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    Most kids do experience side effects at first, they may feel funny or zombie like, they may feel sick or dizzy. These side effects usually only last a few days. Many parents take their kids off the meds straight away when they appear rather than giving it a few days to let the body adjust. Once these few days are up, the side effects are rarely ever seen again, even after a long break from medication.
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    Some side effects last longer, these are usually difficulty falling asleep and a reduced appetite. Try not to give the final dose for the day any closer than 4 hours before bedtime. These side effects may last a while but will eventually go away as well. If they are not causing any serious problems then there is nothing to worry about.
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    It your child is extra quiet or seems like a zombie after being on the meds a few days, this is not a side effect and this is not how the medication is supposed to work. It means that the dosage is too high and needs to be reduced.
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    Kids will experience different side effects and different positive effects on different medications. There are many available. If your child seems to have a lot of problems with a medication or no benefit. Don't give up, try a different medication. It may take up to a year of experimenting to get the medication and dosage right, but it will be well worth the struggle as it can produce a lifetime of positive effects.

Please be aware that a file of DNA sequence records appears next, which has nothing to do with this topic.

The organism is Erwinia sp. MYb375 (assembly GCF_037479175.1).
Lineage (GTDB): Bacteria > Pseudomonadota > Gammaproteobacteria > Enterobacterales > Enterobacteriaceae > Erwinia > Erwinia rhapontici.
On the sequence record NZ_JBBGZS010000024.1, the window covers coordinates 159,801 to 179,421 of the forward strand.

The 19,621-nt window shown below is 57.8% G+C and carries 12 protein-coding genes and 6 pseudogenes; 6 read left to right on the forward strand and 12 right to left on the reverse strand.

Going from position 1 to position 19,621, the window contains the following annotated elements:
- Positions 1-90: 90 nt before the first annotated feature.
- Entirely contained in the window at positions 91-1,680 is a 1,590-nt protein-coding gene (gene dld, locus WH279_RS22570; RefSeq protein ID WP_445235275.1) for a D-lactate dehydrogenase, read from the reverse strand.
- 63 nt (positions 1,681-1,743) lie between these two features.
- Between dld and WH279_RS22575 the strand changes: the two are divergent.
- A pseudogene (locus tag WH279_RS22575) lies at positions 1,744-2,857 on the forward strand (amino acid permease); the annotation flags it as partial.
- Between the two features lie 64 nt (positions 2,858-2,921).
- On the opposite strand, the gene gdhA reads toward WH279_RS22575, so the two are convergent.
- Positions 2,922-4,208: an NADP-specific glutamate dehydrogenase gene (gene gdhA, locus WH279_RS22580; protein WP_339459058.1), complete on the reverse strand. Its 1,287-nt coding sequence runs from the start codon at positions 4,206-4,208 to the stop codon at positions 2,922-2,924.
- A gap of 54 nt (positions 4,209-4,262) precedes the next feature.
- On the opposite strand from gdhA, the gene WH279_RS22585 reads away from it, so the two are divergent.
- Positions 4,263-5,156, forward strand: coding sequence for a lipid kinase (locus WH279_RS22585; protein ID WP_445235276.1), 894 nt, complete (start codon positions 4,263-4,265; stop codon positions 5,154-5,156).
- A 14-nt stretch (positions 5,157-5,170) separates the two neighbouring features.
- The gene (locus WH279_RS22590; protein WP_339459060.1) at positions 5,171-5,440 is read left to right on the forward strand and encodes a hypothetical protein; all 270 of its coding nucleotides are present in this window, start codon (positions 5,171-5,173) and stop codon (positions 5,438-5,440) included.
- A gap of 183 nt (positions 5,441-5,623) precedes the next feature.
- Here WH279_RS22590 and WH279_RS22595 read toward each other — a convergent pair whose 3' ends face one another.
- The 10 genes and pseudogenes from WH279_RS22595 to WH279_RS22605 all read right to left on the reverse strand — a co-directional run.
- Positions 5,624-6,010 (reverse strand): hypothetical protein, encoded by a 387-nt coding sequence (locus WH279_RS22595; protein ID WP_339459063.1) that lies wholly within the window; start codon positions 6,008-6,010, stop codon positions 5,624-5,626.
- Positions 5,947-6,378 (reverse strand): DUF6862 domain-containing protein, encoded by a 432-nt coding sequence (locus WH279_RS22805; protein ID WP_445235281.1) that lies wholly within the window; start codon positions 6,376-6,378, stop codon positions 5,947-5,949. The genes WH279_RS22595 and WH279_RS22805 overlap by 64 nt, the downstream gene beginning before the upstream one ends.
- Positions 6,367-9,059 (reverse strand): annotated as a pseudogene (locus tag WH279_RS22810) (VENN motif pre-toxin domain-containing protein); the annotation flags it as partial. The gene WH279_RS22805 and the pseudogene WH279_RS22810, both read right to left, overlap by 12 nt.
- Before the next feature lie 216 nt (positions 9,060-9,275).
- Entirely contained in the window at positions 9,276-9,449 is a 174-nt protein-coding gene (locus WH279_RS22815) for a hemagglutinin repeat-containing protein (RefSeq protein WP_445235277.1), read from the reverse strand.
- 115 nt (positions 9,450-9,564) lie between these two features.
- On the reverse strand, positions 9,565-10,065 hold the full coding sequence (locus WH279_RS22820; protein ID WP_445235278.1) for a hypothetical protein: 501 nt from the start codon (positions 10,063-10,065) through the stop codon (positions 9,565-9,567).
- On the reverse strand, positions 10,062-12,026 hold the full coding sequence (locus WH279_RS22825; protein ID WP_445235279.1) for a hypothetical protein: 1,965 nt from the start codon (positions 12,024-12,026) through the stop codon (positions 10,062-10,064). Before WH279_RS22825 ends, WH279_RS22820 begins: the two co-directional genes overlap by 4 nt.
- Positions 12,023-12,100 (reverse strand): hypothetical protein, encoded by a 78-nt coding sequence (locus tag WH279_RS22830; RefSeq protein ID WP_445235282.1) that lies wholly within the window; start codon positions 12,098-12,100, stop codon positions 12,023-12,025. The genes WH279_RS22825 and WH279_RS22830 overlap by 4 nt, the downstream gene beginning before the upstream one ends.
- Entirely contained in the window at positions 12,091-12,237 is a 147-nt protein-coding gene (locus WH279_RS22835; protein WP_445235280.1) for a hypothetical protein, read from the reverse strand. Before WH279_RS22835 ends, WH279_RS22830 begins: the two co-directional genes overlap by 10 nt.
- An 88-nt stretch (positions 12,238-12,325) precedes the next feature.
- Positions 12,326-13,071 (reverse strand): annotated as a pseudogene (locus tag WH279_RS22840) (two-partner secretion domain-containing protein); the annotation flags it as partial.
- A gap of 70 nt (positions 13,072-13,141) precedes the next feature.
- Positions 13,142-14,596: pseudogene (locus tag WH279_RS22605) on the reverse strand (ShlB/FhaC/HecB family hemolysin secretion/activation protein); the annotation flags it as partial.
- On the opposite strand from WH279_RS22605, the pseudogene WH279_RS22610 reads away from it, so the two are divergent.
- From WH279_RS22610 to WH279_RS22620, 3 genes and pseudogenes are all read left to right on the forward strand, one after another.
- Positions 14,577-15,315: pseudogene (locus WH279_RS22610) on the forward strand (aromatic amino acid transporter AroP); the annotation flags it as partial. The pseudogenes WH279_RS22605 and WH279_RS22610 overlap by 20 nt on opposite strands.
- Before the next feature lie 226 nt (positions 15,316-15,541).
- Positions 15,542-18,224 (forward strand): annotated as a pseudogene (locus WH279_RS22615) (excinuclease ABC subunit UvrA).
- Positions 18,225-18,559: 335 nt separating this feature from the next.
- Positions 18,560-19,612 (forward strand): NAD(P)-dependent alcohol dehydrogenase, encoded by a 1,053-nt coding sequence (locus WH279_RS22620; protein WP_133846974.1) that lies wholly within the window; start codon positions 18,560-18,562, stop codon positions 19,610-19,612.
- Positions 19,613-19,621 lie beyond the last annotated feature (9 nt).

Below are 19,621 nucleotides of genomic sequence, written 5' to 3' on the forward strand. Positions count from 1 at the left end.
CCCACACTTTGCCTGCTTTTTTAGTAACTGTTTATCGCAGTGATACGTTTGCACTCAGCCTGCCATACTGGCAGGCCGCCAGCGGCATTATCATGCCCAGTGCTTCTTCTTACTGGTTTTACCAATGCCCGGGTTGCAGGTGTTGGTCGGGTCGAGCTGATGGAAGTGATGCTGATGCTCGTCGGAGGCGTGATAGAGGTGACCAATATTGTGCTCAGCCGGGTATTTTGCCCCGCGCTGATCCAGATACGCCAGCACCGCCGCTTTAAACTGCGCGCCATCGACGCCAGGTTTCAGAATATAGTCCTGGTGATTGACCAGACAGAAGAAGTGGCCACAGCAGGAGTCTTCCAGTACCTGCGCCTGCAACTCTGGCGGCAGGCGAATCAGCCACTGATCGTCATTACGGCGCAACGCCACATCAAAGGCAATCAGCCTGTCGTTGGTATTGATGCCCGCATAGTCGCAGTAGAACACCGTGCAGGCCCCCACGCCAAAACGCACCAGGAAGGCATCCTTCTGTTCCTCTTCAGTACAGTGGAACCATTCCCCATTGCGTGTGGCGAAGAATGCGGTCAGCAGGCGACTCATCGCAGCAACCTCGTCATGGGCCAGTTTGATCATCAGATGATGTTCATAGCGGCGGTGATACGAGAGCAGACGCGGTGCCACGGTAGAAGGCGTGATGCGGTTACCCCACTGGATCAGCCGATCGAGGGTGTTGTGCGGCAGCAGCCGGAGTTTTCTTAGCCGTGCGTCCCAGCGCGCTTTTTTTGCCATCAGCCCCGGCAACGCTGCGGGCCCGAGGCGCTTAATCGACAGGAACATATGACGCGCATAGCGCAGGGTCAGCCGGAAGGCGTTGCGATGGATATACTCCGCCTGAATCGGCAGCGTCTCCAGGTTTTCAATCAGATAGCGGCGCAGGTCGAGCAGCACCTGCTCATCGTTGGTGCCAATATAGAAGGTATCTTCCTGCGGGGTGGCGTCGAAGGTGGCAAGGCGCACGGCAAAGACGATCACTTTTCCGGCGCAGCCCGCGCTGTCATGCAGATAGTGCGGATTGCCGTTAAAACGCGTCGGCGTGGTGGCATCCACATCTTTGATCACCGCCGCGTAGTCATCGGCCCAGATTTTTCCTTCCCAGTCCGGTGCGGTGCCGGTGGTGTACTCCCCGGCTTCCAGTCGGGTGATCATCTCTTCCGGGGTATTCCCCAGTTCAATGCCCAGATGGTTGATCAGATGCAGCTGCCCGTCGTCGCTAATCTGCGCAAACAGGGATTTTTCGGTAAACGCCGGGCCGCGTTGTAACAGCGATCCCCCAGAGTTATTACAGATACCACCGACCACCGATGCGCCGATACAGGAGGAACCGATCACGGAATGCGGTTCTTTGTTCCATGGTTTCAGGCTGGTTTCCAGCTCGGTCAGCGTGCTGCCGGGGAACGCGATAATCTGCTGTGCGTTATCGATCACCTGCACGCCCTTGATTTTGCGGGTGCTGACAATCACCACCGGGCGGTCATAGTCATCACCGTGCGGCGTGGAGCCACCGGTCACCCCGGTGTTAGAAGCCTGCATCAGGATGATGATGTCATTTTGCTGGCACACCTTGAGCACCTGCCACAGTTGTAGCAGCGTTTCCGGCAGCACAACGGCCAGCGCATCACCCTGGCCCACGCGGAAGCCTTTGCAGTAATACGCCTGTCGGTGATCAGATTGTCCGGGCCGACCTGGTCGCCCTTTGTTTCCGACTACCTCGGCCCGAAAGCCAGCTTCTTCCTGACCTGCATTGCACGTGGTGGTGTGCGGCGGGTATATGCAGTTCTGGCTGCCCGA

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    Sometimes non stimulant medications are used to treat ADHD such as risperdal (anti-psychotic medication), anti-depressants or even clonidine which is a blood pressure medication. These medications are usually used if there is serious aggression, ODD, conduct disorder or severe behavior problems. Then are usually taken with stimulants as they have no effect on concentration, just on behavior.


  • Kids under school age rarely need medication, and not as much information is available on their safety in young kids. For kids under 5 only use medication in severe cases.
  • By 5 years old kids will usually need medication as they are now in school and expected to concentrate, listen, learn, wait for turns, sit still, be quiet and behave in a classroom situation.
  • By 8 years old the need for medication will increase even more as schoolwork will become more complicated, there will be more homework and more expectations on the child. Often a child who scraped through at a younger age will begin to struggle now.
  • At around 12 ADHD tends to change a little, in some cases it may improve, in some cases it may get worse. For females it usually gets worse. The pressures of high school can also cause the need for medication to increase.
  • Adults with ADHD need medication too to get through work, social situations, self care and to enjoy leisure time well.

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Categories: Attention and Developmental Disorders